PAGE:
“13 Reasons Why”
Posted 8/14/2017 by UHBlog
“13 Reasons Why,” the Netflix miniseries, has brought an expanded awareness to the issues of teenage suicide and depression.
In 2015, suicide was the third leading cause of death in Americans ages 10 to 14, and the second leading cause of death in Americans ages 15 to 24, according to the Centers for Disease Control and Prevention. That year, more than 400 Americans under the age of 14 took their own lives.
Based on a 2007 novel, “13 Reasons Why” is a fictional drama about Hannah, a high school student who leaves behind audio tapes to expose classmates whose behaviors led to her suicide.
While child and adolescent psychiatrist John Hertzer, MD, commends the show for helping to spur discussion about emotional and mental health issues that teens may experience, he's less enthusiastic about some of the messages it sends.
“Hannah’s parents are generally supportive, yet they are portrayed as minimally impactful,” Dr. Hertzer says. “Likewise, the school counselors are portrayed as having a diminished role. In reality, supportive parents who address these issues with their children can have a significant impact, and school counselors can be very influential in helping students who may not have approached anybody to that point about how their mood is changing or their feelings of depression.”
The bottom line, Dr. Hertzer says, is that parents and other adults should be proactive when they see signs of depression or emotional problems in teens and children.
“The inaccurate portrayals are unfortunate because we don’t want anything to interfere with the ability or the willingness of people to take steps to help others who are going through depression,” he says. “It is always better to bring these things out in the open for discussion. One of the things that concerns some parents is whether asking their kids about having suicidal thoughts will in and of itself prompt them to feel suicidal. The answer to that is clearly ‘no.’ If a parent suspects that his or her child or teen is depressed by observing him or her as being more withdrawn, less interested in activities, showing changes in sleep or appetite, or because of concerns raised by teachers or peers, then it is entirely appropriate to ask about suicidal thoughts. It’s important to be alert – observe and listen to what’s happening in your child’s life.”
Another misperception in “13 Reasons Why,” Dr. Hertzer says, is the vengeful nature of Hannah’s audio tapes.
“In reality, clinical depression and suicidal thoughts come from despair and helplessness, not focusing on getting back at others for perceived wrongdoing,” he says. “Suicidal people don’t want to go on living because they feel that they can’t.”
Dr. Hertzer believes the miniseries, which is scheduled to return for a second season on Netflix, is helpful in prompting discussion about emotional challenges that teens encounter.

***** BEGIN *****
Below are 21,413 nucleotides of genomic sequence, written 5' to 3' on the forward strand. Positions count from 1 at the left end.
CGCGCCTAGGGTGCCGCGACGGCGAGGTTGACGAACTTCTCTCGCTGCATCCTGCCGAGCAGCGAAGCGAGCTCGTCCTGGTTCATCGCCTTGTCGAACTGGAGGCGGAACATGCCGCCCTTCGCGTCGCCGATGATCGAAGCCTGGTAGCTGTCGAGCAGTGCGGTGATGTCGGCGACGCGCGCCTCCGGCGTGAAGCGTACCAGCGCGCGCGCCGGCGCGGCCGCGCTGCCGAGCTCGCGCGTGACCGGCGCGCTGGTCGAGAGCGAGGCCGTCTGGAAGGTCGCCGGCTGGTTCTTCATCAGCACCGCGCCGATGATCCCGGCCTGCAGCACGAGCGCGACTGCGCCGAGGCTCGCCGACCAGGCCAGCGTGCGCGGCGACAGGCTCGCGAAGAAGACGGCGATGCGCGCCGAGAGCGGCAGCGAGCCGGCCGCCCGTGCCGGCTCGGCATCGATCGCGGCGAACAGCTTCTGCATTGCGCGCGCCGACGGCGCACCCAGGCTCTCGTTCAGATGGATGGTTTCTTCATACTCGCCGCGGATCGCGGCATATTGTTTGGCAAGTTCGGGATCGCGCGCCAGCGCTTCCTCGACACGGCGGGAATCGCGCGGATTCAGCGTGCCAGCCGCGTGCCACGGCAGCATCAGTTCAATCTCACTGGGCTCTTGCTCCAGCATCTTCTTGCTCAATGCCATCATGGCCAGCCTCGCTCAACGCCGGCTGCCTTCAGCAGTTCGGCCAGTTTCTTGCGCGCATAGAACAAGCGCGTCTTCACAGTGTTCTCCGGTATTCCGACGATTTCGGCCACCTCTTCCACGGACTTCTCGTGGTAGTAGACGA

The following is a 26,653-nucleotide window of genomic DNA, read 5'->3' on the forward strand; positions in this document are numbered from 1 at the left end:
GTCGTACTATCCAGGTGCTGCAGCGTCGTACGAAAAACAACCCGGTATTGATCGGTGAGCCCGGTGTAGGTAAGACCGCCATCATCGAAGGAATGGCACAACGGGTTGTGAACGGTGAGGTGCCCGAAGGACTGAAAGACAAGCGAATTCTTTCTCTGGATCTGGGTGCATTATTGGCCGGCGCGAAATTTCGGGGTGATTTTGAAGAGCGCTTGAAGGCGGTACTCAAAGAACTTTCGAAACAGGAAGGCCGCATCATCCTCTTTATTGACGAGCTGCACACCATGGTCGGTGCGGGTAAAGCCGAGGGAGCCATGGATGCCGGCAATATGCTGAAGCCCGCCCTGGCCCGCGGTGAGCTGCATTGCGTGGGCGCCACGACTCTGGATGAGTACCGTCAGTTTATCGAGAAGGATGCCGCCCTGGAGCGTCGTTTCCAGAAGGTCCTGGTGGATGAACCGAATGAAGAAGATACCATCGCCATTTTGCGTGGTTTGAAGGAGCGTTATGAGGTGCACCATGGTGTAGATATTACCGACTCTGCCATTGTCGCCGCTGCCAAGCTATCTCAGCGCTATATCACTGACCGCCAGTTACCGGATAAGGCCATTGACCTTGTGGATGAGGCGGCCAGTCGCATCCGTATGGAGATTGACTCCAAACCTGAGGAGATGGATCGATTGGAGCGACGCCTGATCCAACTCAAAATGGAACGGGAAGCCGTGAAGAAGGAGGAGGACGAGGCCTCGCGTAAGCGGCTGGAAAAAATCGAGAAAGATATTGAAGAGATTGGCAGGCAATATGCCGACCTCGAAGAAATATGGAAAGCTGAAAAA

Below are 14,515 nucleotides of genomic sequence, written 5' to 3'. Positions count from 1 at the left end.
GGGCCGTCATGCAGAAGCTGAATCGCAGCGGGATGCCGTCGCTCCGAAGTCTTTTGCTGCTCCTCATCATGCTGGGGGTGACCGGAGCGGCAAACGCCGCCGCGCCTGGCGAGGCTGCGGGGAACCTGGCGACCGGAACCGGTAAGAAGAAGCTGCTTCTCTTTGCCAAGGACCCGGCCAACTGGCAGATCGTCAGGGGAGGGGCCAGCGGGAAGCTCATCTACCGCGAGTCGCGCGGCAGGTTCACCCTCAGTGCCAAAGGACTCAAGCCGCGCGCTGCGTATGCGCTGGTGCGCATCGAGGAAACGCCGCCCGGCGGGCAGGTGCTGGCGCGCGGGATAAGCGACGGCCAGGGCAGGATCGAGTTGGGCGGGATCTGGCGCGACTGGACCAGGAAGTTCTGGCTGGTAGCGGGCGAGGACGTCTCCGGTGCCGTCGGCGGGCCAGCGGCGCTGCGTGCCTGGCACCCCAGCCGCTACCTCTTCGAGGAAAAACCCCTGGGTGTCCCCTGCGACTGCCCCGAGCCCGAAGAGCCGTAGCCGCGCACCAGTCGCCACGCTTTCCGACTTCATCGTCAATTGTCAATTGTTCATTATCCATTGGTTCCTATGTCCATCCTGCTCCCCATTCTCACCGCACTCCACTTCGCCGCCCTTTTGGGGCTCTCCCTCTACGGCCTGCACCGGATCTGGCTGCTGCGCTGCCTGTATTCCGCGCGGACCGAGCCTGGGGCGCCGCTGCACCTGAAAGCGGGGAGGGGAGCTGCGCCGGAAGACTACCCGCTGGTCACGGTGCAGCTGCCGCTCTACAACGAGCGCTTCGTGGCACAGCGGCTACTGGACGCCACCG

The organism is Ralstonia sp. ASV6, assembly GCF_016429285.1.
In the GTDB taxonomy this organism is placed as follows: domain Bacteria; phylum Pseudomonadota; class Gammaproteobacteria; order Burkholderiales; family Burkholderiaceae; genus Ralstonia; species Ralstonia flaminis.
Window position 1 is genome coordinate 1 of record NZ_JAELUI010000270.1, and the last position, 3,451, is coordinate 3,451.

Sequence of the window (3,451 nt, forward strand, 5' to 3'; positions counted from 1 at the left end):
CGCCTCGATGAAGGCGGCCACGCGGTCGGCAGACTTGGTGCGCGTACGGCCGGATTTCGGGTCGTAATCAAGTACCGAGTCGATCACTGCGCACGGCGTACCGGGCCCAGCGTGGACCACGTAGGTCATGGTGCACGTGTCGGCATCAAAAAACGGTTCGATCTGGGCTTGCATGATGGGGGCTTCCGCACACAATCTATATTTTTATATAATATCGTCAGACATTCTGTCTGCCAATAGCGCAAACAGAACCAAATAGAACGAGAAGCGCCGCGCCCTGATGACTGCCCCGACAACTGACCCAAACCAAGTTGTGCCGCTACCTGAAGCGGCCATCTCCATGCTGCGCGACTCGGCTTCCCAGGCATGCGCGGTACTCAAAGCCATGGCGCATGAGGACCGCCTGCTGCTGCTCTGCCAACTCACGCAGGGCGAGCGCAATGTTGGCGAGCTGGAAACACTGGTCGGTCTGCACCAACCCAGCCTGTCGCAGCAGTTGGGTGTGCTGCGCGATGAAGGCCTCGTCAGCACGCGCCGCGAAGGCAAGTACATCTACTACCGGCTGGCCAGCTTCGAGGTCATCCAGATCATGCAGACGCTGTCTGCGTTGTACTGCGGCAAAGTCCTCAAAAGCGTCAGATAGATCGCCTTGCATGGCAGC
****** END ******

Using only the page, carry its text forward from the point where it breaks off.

“I think it is an overall positive because it opens additional conversations between parents and kids, kids and kids, teachers and kids, and mental health professionals and kids,” he says. “The show brings up sensitive topics besides suicide, such as bullying and sexual assault, and demonstrates the risks associated with sending compromising photos of yourself on your phone. If conversations following the release of the series further de-stigmatize mental health, that, in and of itself, is constructive.”
Suicides in the United States, points out Dr. Hertzer, outnumber homicides twofold. Each year, more than 40,000 Americans take their own life, about 4,000 of whom are children or teenagers.
“Suicide rates in the 10- to 14-year-old age group have notably increased,” he says. “That may be due to the consequences of being impulsive, leading to a potentially dangerous outcome.”
Viewing “13 Reasons Why” may prompt questions and concerns among teens. That’s why Dr. Hertzer believes it can be helpful for parents to watch with their children.
“There are some good opportunities for talking points along the way,” he says. “Because it is streamed on Netflix, you can pause it along the way to have a discussion.”
It’s important for teens to be aware that there are effective treatments for depression, too. According to Dr. Hertzer, University Hospitals partners with LifeAct, which offers a suicide prevention educational program to Northeast Ohio middle schools and high schools.
John Hertzer, MD, is a child and adolescent psychiatrist and is division chief of psychiatry at University Hospitals Rainbow Babies & Children’s Hospital, and division chief of child and adolescent psychiatry at University Hospitals Cleveland Medical Center. You can request an appointment with Dr. Hertzer or any other doctor online.